Tactical Training vs. Target Shooting

By Team Greyhive


Can competition shooting skills help you in combat? Can lessons learned in combat make you a better competition shooter? Combat marksmanship (CMMS) are the shooting skills that directly relate to tactical applications like war or law enforcement. Competitive shooting focuses on skills that can be applied during matches and usually follow a set of rules and regulations. There’s one glaring difference between combat and competition: competitors don’t have to worry about getting shot back at. The “two-way range” experienced by the military and law enforcement and the unknown location of potential targets means much of the training must be handled differently. Both cover and concealment can be lifesavers. Shooting while moving is paramount when cover isn’t available. There are a few other key differences.

The Unknown vs. the Known Predictability is another huge difference. Competitive shooters usually get a walk-through of their stages and get to watch others shoot them before they shoot. Most targets are stationary and even the ones that do move follow a set and fairly universal trajectory. Thus, the shooter can anticipate where to stop, the angles to shoot at, and when to reload. Targets require a set number of shots to score a “kill.” The real world is nothing like that. Targets appear and disappear. They move at odd angles and vary their speeds. Some will go down with one shot, while others may require ten or more. A soldier can go from standing at a checkpoint yawning for 10 hours to being in a life or death shootout with explosions and automatic gunfire in an instant. Life compared against a competitive stage is both unknown and unpredictable.

Single Task vs. Multi-task In a combat situation, a person needs to be able to multi-task efficiently, while in competition shooting a singular focus is required. Being able to tune out the shots from the stage on the range next to you, the other competitors talking behind you, or your phone vibrating in your pocket are what high level competitors do, and that helps make them successful. Cultivating awareness of the situation and the surrounding environment is necessary to survive and thrive in an actual gunfight; one must be able to return fire accurately without depleting ammunition too quickly, communicate where the threat is to others, coordinate with other units or cells on the radio, treat casualties, direct air attacks, move to better fighting positions, etc., without becoming overwhelmed by the events.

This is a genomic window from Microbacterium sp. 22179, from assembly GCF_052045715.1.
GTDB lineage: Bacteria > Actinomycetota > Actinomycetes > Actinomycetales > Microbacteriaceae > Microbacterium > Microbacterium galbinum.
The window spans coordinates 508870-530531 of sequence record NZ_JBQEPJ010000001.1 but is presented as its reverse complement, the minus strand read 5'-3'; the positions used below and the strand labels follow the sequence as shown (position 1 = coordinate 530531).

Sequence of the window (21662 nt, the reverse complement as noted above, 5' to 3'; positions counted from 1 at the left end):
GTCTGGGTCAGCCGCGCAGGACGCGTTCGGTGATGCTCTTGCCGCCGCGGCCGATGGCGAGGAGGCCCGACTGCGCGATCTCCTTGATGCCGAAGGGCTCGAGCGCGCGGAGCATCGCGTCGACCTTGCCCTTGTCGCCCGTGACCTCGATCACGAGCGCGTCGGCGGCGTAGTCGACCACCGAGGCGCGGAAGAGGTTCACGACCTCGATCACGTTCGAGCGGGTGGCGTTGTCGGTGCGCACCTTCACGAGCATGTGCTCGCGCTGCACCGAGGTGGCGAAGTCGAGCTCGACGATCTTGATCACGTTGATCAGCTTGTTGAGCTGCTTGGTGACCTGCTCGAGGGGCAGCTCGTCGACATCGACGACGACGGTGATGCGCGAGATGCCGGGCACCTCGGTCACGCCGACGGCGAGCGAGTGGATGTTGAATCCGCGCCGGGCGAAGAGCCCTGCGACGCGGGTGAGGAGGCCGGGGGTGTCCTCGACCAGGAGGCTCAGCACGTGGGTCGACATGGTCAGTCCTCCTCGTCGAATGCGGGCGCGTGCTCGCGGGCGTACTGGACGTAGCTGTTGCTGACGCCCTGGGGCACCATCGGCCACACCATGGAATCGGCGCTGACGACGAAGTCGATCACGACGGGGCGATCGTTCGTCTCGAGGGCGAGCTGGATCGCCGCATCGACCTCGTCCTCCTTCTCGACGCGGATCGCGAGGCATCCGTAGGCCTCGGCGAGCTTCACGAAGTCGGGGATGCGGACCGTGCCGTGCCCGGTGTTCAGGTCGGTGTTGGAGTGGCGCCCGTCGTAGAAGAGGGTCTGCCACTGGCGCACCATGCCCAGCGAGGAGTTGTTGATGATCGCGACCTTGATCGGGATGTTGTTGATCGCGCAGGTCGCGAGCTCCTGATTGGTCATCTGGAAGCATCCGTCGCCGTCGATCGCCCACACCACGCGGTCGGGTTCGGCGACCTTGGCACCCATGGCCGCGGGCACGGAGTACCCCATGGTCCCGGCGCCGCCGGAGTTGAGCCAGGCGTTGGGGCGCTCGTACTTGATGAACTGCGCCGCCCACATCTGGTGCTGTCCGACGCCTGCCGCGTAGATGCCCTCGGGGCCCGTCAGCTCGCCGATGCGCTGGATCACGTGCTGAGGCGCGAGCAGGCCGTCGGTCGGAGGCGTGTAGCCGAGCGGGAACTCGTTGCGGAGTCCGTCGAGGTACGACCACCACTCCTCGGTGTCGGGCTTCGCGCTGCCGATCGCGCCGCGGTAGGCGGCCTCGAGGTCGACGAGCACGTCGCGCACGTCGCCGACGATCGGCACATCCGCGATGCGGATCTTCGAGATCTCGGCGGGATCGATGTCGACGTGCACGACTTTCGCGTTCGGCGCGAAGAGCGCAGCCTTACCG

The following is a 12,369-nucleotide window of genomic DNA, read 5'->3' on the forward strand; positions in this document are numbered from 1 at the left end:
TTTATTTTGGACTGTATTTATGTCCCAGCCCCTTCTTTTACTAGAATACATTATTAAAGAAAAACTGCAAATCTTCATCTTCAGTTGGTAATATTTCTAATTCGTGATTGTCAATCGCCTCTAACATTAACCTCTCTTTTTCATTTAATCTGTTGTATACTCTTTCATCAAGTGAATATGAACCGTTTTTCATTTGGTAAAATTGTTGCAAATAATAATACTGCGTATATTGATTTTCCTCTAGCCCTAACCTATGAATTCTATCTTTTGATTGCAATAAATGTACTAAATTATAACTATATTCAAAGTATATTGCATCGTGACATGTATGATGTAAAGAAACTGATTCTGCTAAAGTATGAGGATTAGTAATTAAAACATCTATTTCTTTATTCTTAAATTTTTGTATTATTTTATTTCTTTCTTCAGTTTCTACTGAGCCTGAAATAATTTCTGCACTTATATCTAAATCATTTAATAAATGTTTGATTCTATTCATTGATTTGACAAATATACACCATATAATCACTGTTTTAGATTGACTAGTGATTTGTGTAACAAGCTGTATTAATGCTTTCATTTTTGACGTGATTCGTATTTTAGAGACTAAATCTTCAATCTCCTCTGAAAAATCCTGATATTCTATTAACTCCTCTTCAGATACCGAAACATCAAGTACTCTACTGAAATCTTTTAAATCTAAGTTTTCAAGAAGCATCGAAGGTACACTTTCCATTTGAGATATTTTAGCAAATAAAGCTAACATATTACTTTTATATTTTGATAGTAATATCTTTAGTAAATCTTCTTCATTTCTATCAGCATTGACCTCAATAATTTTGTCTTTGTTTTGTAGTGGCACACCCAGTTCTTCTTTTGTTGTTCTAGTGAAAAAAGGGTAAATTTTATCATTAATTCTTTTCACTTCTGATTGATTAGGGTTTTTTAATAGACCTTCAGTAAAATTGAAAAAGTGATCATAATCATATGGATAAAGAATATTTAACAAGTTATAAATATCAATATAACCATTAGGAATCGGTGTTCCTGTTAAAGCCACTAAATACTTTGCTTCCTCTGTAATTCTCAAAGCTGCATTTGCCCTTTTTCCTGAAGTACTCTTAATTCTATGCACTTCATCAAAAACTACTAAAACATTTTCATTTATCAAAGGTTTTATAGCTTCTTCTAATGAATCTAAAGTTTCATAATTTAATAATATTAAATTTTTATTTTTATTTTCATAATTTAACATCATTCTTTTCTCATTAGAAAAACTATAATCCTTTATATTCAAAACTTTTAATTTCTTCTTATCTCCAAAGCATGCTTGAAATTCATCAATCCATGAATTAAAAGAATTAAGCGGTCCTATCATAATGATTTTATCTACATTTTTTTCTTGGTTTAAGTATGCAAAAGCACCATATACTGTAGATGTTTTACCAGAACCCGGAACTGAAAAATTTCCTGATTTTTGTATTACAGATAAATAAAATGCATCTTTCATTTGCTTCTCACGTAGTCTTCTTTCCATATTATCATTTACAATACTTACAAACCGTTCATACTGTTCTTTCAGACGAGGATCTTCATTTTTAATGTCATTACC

Shooting Skills

Universal Shooting Skills • Speed: going from the holster, high/low ready, or depressed muzzle to shots on target can mean life or death in combat, and can mean crucial seconds in a match. • Accuracy: in combat, accurate fire ends the engagement. In competition, accurate shooting (combined with speed) is how you win matches. Unique Target Shooting Skills • Planning: you know the course. You can mentally rehearse how you will tackle it. • Timing: knowing when to change magazines and how to transition between targets will save seconds on each stage. • Magazine Changing: in a competition, everything is done against the clock, so the faster you can change a magazine, the faster you complete the stage. In combat, you start with full magazines and can do tactical magazine changes during lulls in the action, transition to a different weapon, get behind cover and change magazines, or change magazines while a team member provides fire. (I’m not saying it isn’t important to know how to change magazines in combat, but it’s so much more important for competition shooters). Unique Combat Shooting Skills • Problem Solving: no one is explaining the stage to you. You need to figure it all out. Also, understand you don’t have a berm for a backstop, so anticipate what will happen to your rounds if you miss. • Angles: find the angles that help you neutralize the threat. Watch the angles that are a threat to you. Threats can appear in all 360 degrees, as well as vertically. • Threat Assessment: keep shooting a threat until it’s no longer a threat. Sometimes it takes one shot, sometimes it takes one magazine. In a split second, you may need to weigh the options of transitioning from one target to the next after one or two shots without knowing if it’s completely neutralized, or finishing one target off before moving to the next one. To answer the questions posed at the beginning, competition shooting can definitely make you a better combat shooter if you can separate yourself from range rules (especially the one where you can’t break 180 degrees with your gun or you have to shoot certain targets a certain number of times). Being in combat can help inoculate you to the stress of a competitive stage, but won’t help you shoot faster and more accurately in a match. Practicing CMMS will improve your overall marksmanship, but unless you isolate certain skills, it may not translate as well to competitions. It may even cause you to use cover during a USPSA match which is completely unnecessary and will cost you valuable time. In the end, the important part to remember is what are you training for and why. ~VR The author wishes to remain anonymous. He’s spent over a decade in Special Forces and is still active in the SOF community. He participates in shooting competitions as a form of cross-training and as a reminder of how much work he still needs to do.

Article By Team Greyhive
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Incredible article! Loving the content thus far guys
Excellent article and I am glad Greyhive covered this. Would love to see more combat-related competitions though. The question lies only with the execution of such a sport.